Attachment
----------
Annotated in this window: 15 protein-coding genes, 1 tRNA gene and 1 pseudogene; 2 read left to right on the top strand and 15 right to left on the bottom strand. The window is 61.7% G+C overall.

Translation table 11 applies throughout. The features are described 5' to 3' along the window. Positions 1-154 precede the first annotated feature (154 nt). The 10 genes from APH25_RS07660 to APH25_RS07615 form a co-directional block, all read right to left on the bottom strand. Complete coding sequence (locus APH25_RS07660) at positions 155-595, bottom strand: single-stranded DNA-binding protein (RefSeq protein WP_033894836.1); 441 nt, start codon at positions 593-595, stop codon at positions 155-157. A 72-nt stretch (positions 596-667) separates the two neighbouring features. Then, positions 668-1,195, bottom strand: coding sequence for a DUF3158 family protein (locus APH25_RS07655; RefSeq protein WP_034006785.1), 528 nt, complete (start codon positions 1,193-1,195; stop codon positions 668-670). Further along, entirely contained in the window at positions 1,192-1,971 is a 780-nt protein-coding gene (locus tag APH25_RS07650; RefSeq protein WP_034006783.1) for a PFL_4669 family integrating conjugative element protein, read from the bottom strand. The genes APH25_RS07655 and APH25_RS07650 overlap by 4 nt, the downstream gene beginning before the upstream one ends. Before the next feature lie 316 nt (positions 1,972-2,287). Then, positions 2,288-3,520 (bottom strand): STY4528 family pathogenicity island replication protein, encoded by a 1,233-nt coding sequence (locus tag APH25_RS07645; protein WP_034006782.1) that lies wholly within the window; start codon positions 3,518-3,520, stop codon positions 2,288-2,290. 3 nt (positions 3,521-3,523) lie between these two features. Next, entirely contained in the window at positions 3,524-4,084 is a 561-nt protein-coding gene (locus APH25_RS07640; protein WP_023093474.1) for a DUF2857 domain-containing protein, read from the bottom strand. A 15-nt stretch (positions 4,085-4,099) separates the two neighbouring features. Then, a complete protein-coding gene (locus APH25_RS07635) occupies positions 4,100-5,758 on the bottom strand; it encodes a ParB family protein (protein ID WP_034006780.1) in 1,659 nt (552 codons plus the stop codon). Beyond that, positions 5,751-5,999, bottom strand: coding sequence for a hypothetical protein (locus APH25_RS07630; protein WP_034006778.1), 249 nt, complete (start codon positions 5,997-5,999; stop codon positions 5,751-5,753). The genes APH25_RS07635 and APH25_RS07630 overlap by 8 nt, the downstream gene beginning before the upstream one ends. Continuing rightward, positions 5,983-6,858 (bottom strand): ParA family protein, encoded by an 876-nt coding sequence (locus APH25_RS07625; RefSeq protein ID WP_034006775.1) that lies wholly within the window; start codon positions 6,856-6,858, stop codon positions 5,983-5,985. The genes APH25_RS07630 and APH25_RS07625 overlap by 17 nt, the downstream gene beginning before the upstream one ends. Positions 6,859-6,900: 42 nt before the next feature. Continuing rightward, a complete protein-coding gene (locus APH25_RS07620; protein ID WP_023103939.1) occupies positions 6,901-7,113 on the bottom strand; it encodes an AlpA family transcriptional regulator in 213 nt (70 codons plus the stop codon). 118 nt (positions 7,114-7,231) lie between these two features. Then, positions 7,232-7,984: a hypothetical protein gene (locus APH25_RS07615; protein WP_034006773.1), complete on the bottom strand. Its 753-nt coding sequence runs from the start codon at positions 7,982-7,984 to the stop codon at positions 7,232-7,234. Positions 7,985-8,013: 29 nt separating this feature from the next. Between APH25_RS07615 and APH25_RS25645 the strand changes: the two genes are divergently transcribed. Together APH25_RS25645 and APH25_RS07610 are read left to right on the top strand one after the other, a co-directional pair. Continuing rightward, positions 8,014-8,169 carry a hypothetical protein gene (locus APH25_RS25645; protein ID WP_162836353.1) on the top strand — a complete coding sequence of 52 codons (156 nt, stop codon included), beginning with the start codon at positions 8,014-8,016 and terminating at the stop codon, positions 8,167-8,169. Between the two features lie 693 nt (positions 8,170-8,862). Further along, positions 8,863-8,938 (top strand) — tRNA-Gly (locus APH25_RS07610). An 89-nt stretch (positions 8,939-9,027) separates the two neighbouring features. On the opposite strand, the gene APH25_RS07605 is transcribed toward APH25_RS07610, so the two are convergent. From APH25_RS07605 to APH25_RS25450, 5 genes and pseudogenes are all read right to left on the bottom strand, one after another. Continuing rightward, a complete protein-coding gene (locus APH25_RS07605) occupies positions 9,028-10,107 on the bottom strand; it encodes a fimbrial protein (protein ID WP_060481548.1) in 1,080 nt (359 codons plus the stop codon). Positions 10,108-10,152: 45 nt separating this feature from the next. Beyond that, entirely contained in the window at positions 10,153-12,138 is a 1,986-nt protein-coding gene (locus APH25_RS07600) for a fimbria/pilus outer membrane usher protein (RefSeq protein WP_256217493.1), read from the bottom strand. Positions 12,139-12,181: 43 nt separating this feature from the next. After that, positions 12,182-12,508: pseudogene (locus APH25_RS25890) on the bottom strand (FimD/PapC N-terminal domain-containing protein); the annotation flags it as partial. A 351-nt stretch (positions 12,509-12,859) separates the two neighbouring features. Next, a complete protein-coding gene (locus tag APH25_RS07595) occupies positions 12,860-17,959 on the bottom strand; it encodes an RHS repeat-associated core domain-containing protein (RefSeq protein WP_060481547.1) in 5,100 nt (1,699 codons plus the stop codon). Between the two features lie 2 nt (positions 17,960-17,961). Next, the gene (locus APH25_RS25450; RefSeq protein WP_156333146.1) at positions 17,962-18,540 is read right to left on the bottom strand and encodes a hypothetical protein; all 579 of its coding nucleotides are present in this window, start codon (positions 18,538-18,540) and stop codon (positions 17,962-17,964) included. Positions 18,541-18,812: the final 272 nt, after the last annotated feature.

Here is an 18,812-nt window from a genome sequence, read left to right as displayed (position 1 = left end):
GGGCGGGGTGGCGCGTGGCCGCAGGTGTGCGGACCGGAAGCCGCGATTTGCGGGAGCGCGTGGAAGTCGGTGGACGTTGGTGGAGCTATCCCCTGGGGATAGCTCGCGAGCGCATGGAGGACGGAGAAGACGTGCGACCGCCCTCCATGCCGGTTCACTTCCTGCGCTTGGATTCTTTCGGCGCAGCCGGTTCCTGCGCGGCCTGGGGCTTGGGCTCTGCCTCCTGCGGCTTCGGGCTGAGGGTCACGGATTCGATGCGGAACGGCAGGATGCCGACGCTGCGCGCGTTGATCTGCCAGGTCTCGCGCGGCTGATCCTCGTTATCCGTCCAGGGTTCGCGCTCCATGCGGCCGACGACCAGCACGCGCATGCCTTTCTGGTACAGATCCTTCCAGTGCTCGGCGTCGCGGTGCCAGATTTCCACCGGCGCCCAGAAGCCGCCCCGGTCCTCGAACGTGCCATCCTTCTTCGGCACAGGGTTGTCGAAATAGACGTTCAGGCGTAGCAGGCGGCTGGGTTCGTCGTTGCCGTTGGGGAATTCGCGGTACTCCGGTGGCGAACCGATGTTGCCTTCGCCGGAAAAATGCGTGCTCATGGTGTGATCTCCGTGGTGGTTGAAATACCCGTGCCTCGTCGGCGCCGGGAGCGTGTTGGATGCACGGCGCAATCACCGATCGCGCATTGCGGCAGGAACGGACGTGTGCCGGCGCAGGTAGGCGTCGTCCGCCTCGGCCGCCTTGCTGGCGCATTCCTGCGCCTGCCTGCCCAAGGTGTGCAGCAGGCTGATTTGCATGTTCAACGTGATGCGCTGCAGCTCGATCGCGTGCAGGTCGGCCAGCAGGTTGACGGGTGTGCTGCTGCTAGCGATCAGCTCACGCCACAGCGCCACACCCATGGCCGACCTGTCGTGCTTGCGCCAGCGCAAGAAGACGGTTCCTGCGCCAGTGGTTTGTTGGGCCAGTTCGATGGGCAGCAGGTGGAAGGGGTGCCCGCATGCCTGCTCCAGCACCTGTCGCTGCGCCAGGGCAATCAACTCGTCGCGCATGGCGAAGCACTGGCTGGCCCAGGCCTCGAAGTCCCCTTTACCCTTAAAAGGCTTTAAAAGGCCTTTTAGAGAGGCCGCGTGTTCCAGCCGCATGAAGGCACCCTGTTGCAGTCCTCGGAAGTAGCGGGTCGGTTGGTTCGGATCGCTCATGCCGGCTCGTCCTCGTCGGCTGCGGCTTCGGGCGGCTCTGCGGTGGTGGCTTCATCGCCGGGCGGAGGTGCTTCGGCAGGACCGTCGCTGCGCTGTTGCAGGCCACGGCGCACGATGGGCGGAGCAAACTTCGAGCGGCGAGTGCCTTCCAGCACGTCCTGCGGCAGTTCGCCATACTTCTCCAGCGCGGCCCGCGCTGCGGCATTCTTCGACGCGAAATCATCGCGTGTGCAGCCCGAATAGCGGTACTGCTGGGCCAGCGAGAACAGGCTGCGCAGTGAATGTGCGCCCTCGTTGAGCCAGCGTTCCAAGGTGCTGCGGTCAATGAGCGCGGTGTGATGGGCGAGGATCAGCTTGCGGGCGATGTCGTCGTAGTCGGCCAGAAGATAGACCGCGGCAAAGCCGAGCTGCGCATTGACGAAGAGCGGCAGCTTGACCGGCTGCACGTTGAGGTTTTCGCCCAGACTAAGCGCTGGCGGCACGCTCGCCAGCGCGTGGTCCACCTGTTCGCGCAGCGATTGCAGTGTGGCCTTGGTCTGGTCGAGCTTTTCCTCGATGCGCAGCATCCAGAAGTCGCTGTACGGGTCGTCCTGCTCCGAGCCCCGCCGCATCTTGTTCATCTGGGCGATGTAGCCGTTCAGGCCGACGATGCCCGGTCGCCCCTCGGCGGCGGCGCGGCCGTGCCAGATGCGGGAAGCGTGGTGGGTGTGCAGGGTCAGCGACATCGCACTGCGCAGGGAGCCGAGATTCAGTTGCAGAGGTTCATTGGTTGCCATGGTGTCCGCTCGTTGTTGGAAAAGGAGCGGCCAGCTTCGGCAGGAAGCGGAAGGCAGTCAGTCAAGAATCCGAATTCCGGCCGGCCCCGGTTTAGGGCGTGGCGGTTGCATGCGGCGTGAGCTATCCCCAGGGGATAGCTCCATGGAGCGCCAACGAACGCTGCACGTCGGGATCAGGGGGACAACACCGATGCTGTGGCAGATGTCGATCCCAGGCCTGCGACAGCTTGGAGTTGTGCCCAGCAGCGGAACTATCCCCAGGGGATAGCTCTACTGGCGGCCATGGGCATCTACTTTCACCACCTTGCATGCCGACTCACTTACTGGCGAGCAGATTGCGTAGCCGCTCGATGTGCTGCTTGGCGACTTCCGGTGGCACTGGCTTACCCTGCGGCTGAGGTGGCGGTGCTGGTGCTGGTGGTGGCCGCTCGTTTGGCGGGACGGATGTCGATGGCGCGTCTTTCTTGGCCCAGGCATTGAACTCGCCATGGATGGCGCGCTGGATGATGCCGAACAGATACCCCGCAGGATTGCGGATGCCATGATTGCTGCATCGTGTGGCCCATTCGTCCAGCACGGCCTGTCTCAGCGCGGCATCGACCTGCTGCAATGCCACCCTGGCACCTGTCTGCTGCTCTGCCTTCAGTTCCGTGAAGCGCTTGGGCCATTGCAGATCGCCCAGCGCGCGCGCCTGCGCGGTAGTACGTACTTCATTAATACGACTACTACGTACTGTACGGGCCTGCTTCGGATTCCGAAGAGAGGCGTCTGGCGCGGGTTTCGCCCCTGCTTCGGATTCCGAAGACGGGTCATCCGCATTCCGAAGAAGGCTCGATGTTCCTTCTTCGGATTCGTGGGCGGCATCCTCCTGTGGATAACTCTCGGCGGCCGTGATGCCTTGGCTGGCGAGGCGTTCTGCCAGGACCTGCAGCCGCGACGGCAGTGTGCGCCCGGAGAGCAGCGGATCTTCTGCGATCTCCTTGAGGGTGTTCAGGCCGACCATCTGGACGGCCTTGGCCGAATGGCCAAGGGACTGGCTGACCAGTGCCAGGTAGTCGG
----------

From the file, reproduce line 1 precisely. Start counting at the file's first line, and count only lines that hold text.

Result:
Annotated in this window: 15 protein-coding genes, 1 tRNA gene and 1 pseudogene; 2 read left to right on the top strand and 15 right to left on the bottom strand. The window is 61.7% G+C overall.